Twenty-four patients have died from flu this season, says HSE

More than 1,000 hospitalised with pressure on facilities set to continue for several weeks

Dr Kevin Kelleher of the HSE said this was the fifth worst flu season since 2000. File photograph: Bryan O’Brien/The Irish Times

Dr Kevin Kelleher of the HSE said this was the fifth worst flu season since 2000. File photograph: Bryan O’Brien/The Irish Times


Twenty-four patients have died directly as a result of the flu this season, the Health Service Executive has confirmed.

Those who have died in recent weeks include young children, adults, and patients over 65 years of age.

HSE officials and public health experts estimated the “peak” of the flu season had been reached but the intense pressure facing hospitals due to the current flu season was set to continue for another four to five weeks.

Since the start of the flu season 1,019 people have been hospitalised with a strain of the virus, with 52 patients requiring treatment in critical care units, according to latest HSE figures up to last week.

The number of flu outbreaks has increased, with 61 recorded up to the end of last week. Just one flu outbreak was recorded in a school as children returned to school following the Christmas break. The majority of outbreaks were in residential care settings, such as nursing homes, and 10 outbreaks were recorded in acute hospitals.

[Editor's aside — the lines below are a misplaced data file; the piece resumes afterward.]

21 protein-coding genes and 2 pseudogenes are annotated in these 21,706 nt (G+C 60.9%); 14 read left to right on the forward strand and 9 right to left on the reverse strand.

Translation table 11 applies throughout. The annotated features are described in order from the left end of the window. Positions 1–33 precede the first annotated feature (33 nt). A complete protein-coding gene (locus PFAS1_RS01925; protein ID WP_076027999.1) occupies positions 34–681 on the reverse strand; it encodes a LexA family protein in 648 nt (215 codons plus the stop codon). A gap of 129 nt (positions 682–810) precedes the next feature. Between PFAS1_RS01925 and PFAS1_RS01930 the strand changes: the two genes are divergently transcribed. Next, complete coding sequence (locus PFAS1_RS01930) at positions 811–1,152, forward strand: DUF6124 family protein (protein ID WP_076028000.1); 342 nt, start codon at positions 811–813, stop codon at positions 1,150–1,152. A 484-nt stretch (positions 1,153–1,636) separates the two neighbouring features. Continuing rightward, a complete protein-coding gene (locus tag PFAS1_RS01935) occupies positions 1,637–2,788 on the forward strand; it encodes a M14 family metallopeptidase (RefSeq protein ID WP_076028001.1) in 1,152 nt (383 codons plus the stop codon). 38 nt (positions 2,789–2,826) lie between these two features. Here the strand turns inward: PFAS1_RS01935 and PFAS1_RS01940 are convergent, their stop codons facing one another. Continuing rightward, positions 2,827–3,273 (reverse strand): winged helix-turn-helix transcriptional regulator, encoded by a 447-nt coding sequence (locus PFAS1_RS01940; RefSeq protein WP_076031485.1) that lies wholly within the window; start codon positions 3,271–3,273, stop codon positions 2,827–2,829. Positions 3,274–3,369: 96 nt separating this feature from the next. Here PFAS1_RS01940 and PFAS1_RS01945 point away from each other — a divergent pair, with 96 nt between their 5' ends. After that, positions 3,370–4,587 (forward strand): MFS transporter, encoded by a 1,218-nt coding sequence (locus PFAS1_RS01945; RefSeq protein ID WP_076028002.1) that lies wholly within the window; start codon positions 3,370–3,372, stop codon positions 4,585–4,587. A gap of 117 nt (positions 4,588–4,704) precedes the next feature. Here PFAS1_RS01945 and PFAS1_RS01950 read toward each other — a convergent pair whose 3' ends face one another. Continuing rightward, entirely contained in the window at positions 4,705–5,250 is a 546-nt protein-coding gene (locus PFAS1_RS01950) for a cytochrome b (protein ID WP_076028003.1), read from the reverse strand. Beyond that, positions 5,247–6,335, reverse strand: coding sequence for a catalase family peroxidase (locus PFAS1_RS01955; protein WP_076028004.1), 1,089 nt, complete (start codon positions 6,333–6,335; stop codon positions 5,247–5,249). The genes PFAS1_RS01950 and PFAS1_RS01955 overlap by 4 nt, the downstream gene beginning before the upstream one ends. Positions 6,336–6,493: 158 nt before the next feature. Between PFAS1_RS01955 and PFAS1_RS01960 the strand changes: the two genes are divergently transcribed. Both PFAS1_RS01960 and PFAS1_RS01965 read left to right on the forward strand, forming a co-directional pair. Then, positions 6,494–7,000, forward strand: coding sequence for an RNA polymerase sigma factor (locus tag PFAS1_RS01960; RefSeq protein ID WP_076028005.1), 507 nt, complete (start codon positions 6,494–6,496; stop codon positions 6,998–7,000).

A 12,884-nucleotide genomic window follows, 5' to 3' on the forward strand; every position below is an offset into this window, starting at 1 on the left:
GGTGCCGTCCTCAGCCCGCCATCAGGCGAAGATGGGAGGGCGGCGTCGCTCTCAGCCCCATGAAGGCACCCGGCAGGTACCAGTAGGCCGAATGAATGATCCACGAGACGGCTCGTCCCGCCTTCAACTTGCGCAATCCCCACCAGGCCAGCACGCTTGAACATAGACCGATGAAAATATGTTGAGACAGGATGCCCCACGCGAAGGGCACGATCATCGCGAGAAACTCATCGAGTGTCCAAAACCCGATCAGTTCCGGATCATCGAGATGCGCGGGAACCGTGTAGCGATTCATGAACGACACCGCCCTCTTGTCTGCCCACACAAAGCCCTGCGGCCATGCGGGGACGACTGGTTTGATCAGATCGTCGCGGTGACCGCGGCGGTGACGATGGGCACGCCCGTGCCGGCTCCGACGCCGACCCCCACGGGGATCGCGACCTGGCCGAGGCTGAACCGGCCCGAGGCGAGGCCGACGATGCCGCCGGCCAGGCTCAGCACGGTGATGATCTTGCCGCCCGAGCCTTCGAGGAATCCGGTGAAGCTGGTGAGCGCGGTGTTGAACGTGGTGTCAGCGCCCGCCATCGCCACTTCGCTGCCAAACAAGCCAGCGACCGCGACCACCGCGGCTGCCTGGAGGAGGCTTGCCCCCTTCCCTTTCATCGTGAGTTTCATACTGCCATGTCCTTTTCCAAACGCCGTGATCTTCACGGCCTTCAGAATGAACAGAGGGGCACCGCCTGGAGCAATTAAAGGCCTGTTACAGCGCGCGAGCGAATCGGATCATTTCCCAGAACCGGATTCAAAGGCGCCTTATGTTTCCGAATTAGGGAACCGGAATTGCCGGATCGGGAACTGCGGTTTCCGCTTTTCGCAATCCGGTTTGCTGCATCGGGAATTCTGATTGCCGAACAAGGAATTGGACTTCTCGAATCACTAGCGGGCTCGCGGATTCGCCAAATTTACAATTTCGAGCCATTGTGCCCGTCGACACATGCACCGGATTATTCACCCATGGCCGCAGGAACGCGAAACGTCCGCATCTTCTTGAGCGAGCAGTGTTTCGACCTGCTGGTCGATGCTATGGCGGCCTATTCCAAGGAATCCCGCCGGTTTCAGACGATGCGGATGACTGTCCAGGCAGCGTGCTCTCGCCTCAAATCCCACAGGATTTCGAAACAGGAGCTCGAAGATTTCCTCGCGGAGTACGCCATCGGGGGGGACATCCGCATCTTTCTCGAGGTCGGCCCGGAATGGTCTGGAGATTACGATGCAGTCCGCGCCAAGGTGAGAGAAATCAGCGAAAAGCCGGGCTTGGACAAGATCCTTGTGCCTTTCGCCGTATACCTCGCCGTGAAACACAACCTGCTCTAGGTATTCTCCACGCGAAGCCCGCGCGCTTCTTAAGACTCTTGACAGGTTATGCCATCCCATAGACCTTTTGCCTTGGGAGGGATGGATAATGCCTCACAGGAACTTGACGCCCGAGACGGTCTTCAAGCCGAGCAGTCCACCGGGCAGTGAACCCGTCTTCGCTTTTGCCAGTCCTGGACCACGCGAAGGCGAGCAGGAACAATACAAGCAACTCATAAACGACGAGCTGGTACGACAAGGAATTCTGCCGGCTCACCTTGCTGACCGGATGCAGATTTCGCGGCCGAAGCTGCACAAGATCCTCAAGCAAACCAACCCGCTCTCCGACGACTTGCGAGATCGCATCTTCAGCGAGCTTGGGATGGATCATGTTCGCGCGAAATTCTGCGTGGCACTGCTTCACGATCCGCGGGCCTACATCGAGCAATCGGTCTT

However, the impact of the flu on the health service lags behind the rate of infection among the general public, so the significant pressure on hospitals will continue for several weeks, officials warned.

Dr Kevin Kelleher, assistant national director of public and child health with the HSE, said “the reality is there is another four to five weeks of activity before we get below the base level” of flu rates.

Dr Kelleher, speaking at a briefing to the media on Thursday, said this was the fifth worst flu season since 2000.

Vacant beds

Dr Kelleher said due to requirements to place patients with the flu away from other patients, some hospital beds were being left vacant.

“If you have two people in a room with flu there may be four beds, nobody else can go in there . . . It is a better quality of care, but it has a perverse effect on the number of beds available,” he said.

On Thursday, 547 patients were waiting in emergency departments across the country, according to the Irish Nurses and Midwives Organisation. The figure which included 13 children (nine in Crumlin and four in Temple Street) has dropped from the record highs reported at the start of January, when 677 patients were waiting in emergency departments.

Damien McCallion, the national director of the HSE’s winter initiative said the number of people attending acute hospitals was slightly up compared with this time last year.

Mr McCallion said several step down and nursing home facilities were no longer taking new patients due to flu outbreaks, which was putting pressure on acute hospitals. He said last week more than 100 public patients had been placed in private hospital beds, to try to alleviate pressure.

The current strain on acute hospitals has also meant in most non-urgent cases elective surgery is not being scheduled, which will have a knock-on effect for surgery waiting lists.

Dr Ciara Martin, a paediatric consultant at Tallaght Hospital’s emergency department, said the longest a child had been waiting in the emergency department on Thursday was nine hours.

Delays in admitting children who presented with the flu were due to shortages of appropriate isolation rooms, she said. “Sometimes we do need to keep children in a cubicle in the emergency department until the best space becomes available for them,” she said.